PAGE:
Let me help

I’m Debbie Daltrey, the founder of Great Minds Clinic and an Anxiety UK Approved Therapist. My clinics are in Timperley, Altrincham, and Manchester City Centre. If the world seems like it’s spinning too fast at the moment, please call me for a confidential chat – and together we can help you control anxiety and stress.

Fear of flying: how hypnotherapy can help your holiday

It’s the time of year when many of us plan our summer holidays. However, for some travellers, the fear of flying outweighs the pleasure and excitement of booking a holiday abroad.

With over 70m passengers  passing through Heathrow alone in 2015, many of us choose flight as our preferred transport method. But surprisingly, it’s thought that at least one in ten of us  have a fear of flying.

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We all experience that adrenalin-raising moment when the taxiing aeroplane picks up speed. This soon passes, and most passengers relax and enjoy the flight. However, for those who experience a fear of flying, the adrenalin levels remain at an unpleasantly high level.

A phobia of air travel can become a debilitating anxiety that prevents us from enjoying holidays abroad, visiting far-flung family, or making overseas business trips. An aviophobe may be completely fearless in other aspects of their lives, with sporty hobbies and careers that are high-flying – in every other way. Happily, a fear of flying can be managed using hypnotherapy techniques.

Why are we afraid to fly?

There isn’t one easy answer to this. Some people can’t get beyond the idea that flying simply isn’t natural. Their fears come from tangible factors such as turbulence, or news reports about air disasters. Perhaps they’ve needed to change planes or been delayed on the runway due to a fault. If someone is prone to anxious feelings, events like these can easily add up to a mortal fear that feels all-too-rational. However, reading statistics about the relative safety of air travel doesn’t help resolve these fears…

It can be due to a fear of loss of control, similar to other anxiety disorders. This could be feelings of claustrophobia due to the confined space or fear of a panic attack. Someone who is acrophobic (has a fear of heights) clearly will find the thought of flying extremely unpleasant. It could be fear of feeling nauseous due to motion or even the smell of airline food. Some people find the idea of aeroplane toilets extremely worrying, especially on long-haul flights. The lack of privacy on a plane, the fear of germs, a worry about ears popping, the sheer logistics of passport control and baggage retrieval – those prone to overthinking can find all sorts of anxieties about flying which combine and build up into a real phobia.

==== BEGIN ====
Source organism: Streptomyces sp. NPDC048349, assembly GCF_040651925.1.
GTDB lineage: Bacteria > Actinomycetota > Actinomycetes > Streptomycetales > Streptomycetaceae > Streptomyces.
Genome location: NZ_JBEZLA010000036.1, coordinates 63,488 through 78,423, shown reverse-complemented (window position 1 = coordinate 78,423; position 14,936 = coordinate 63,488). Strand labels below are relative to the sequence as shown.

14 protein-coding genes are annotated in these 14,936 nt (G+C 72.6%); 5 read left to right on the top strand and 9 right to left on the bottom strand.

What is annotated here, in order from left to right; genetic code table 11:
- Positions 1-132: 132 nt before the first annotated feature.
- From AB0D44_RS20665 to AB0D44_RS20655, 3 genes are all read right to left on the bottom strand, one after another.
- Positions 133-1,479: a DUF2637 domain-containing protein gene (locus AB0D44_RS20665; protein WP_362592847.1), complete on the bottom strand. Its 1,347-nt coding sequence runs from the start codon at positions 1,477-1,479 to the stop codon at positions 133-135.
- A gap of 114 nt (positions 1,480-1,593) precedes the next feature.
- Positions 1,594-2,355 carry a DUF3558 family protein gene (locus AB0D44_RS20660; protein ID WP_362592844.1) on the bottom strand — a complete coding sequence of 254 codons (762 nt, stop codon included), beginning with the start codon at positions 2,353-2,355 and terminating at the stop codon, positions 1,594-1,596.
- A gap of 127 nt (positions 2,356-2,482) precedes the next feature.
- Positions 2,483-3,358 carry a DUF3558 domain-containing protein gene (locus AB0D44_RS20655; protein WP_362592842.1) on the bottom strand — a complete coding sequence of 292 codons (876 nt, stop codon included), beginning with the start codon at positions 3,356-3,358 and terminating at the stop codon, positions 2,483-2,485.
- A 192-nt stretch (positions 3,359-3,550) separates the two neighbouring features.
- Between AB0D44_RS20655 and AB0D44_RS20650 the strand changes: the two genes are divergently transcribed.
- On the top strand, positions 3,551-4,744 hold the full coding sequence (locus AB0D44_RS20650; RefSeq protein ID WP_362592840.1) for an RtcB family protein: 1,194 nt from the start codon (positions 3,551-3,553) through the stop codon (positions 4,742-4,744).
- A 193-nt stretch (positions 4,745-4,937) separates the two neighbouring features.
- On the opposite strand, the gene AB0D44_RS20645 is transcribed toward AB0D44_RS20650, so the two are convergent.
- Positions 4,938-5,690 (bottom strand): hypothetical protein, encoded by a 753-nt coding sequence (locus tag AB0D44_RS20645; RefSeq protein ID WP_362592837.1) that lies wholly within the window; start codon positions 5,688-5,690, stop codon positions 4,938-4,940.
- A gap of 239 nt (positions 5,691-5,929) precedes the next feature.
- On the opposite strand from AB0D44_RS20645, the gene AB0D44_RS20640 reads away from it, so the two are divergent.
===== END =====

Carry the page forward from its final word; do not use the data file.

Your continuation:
It’s also possible for people who’ve always been happy flyers to suddenly develop a fear of air travel. This could be because something in their lives, not necessarily related to flying, resulted in a panic attack on the plane. Therefore, an association starts to develop, and the plane becomes identified as a place where panic attacks happen.

How can solution focused hypnotherapy help manage a fear of flying?

A fear or phobia develops when your primitive mind thinks you’re in danger. It doesn’t matter that the intellectual side of the brain knows that the pilot is highly trained and that the plane has passed all sorts of stringent safety checks – the primitive part of our brain, the amygdala, tells us that we’re not safe in the air, and that’s it. It releases stress hormones, triggering our fight or (forgive the expression) flight response.

As we looked at above, there are various phobias associated with air travel; and reprogramming our primitive brain is the key to managing these fears. We can do this using solution focused hypnotherapy.

Hypnosis is simply a contrived trance state which brings the primitive and rational sides of the brain together, allowing them to work together. This allows you to replace irrational anxieties with positive calming thoughts. When you change how your subconscious mind perceives flying, it helps to control those limiting stress hormones.

Let me help you take flight…

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We all need a holiday sometimes! Don’t let a fear of flying come between you and that tropical beach or exciting city break. A fear of flying can be limiting if you need to fly with your job; but it can be helped using solution focused hypnotherapy.

I’m Debbie Daltrey, the founder of Great Minds Clinic and an Anxiety UK Approved Therapist. My clinics are in Timperley, Altrincham, and Manchester City Centre. Please call me for a confidential chat – and don’t let a fear of flying ground you this summer.